In the evening, the water quality team (Guy Beauchemin and I) went to the WFP-Rwanda office to check on all equipment and supplies for the tests (flow, pH, hardness, alkalinity, chlorine, turbidity, TDS, total coliforms, and E. Coli).  We went back to the hotel late that night but ready for the next day (see next post!).

Yann in Rwanda (4) - Finally Back with an Internet Connection

For a few days I have been out of communications (internet) and therefore I could not update the blog during that time.  The WiFi from the hotel was very temperemental and excruciatingly slow and directly plugging the internet cable at the WFP-Rwanda office did not work.  I realized later that I needed to completely turn off both the wireless and radio features on the laptop before the internet cable could be attached.  Anyway, now I am back and I can share a little more of what has been happening in the last 2 or 3 days.  In the following posts, I will try to give you an idea of what happened since Monday along with a few pictures.

Sunday, February 13, 2011

Yann in Rwanda (3) - "the Genius of Water"

            In downtown Cincinnati, the aptly named Fountain Square, displays many sculptures integrated in one fountain representing the genius of water: drinking water, fire protection, agriculture, etc.  Water is a requisite tool in the development of a region: lack of it, or inadequate treatment, blocks lasting (sustainable) development.  Water is such an essential element, even more than food in that you can survive three weeks without food, but only three days without water. 

At the turn of the tap, we receive for pennies an abundant supply of high quality water because of the dedicated and continued efforts of engaged employees at GCWW.  The continuous investments in research and infrastructure over the almost 200 years of its history, made GCWW a prominent water system in the US, and even in the word. 

As the water quality improved, especially at the turn of the 20th century when sand filtration (Cincinnati Water Works was a pioneer with the work of George Fuller) and chlorination dramatically decreased typhoid fever cases, people started to take greater care of it and to use more of it, which further contributed to the economic development of the region.  

The lack of adequate water systems in rural and peri-urban areas in Rwanda prevents such sustainable economic growth.  Imagine having to walk half a mile each way, wait for your turn to get water (from 20 min to up to 1 hour), carry back 5-gal jugs so your family can have water (with a quality we would probably object to): at the minimum, the time spent for getting this basic necessity is time not available to do some productive work.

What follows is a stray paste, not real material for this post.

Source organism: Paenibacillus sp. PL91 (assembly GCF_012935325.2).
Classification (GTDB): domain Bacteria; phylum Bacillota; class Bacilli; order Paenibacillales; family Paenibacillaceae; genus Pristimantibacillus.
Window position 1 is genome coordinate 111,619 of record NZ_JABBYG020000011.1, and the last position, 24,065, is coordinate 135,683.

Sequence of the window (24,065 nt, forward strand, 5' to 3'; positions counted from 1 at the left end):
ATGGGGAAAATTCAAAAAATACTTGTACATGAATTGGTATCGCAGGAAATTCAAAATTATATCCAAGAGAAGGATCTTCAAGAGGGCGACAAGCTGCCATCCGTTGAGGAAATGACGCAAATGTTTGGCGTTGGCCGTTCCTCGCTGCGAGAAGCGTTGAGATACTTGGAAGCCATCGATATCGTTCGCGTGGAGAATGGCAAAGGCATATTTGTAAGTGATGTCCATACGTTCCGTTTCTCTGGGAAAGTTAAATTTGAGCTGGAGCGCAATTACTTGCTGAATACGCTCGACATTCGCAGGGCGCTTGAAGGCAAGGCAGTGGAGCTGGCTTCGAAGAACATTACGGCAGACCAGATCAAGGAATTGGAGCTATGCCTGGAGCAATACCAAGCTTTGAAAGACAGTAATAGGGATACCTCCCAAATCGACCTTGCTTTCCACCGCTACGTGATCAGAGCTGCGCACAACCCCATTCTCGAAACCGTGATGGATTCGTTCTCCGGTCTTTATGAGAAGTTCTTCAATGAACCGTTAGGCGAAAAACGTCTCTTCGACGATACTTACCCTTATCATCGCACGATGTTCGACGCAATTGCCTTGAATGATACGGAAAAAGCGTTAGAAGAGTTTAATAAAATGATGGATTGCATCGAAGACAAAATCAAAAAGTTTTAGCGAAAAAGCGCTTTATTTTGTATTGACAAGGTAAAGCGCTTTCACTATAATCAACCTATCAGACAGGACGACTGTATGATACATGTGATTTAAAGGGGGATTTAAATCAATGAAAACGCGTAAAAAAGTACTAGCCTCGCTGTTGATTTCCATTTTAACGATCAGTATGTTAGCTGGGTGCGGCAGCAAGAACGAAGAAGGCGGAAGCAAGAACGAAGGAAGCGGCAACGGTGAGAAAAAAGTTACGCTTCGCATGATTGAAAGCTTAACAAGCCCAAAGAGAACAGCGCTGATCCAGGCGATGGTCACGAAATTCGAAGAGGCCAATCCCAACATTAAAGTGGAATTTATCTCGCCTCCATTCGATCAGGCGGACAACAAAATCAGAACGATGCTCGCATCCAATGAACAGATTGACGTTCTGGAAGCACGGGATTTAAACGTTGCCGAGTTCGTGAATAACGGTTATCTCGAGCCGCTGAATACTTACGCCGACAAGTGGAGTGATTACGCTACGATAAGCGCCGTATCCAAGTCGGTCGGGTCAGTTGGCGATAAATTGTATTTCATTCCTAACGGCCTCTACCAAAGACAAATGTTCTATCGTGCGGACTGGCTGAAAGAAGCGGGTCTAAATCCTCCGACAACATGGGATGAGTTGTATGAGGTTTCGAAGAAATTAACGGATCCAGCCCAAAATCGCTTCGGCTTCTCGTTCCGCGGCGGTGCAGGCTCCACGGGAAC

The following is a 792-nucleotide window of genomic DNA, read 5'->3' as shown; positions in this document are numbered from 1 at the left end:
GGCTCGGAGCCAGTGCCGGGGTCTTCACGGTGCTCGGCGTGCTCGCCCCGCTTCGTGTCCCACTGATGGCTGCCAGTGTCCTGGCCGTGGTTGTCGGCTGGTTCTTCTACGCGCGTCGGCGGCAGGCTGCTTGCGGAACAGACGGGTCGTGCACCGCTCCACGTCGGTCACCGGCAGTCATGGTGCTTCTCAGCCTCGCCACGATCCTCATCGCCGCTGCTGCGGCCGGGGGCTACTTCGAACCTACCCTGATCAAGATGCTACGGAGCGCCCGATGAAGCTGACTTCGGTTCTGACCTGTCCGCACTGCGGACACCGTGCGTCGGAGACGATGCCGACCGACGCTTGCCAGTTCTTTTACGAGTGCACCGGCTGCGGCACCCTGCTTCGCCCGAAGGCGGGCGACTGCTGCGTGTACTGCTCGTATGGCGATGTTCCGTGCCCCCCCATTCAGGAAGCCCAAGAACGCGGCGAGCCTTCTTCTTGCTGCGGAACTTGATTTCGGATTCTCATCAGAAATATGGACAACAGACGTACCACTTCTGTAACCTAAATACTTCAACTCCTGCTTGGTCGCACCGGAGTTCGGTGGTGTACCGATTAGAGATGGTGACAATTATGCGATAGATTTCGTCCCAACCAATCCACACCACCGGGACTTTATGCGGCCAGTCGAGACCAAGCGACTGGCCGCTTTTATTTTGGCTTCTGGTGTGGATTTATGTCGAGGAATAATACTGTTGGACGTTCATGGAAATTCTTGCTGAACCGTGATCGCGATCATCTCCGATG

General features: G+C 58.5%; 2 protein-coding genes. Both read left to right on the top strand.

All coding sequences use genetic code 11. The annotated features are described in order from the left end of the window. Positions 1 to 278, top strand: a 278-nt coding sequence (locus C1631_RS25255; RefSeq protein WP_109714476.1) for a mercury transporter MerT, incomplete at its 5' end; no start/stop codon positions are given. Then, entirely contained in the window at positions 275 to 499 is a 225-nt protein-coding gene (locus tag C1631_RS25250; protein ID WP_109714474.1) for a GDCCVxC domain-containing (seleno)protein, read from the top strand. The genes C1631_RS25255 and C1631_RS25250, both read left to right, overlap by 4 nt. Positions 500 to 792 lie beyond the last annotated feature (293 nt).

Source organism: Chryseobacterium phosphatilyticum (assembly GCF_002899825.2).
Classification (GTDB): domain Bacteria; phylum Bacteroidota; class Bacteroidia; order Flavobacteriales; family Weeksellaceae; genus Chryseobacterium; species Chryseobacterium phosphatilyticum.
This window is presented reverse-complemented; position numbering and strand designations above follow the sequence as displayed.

So how can this situation be turned around?  See the upcoming post about Water for People and its mission.  I plan also tomorrow to have a quick video introduction of the other World Water Corps team members, so keep tuned!

Yann in Rwanda (2) - "But First, a Word from our Sponsors ..."

I would like to thank numerous people and organizations who made this mission possible. 

§  Water for People and their World Water Corps (WWC) for organizing these assignments and recruiting volunteers to accomplish them.
§  Greater Cincinnati Water Works (GCWW)
üDavid Rager (past Director) and Biju George (interim Director) for allowing me to participate in this assignment
üRick Merz and Verna Arnette for agreeing to let me check water system operation far away from the Richard Miller Treatment Plant
ü Debbie Metz for arranging the initial funding of this trip
üYeongho Lee and Mike Tyree for scrambling to find me a pH meter and portable chlorine monitor, as well as all kinds of water quality strip tests
üApril Sherril for working hard with ETS and Verizon to upgrade my BlackBerry so I can communicate (voice and email) while in the field
§  Family and friends who made very generous donations from as far as Japan, Scotland, sunny Florida, cool California, under-the-snow Massachusetts, historic Virginia, and here in Cincinnati.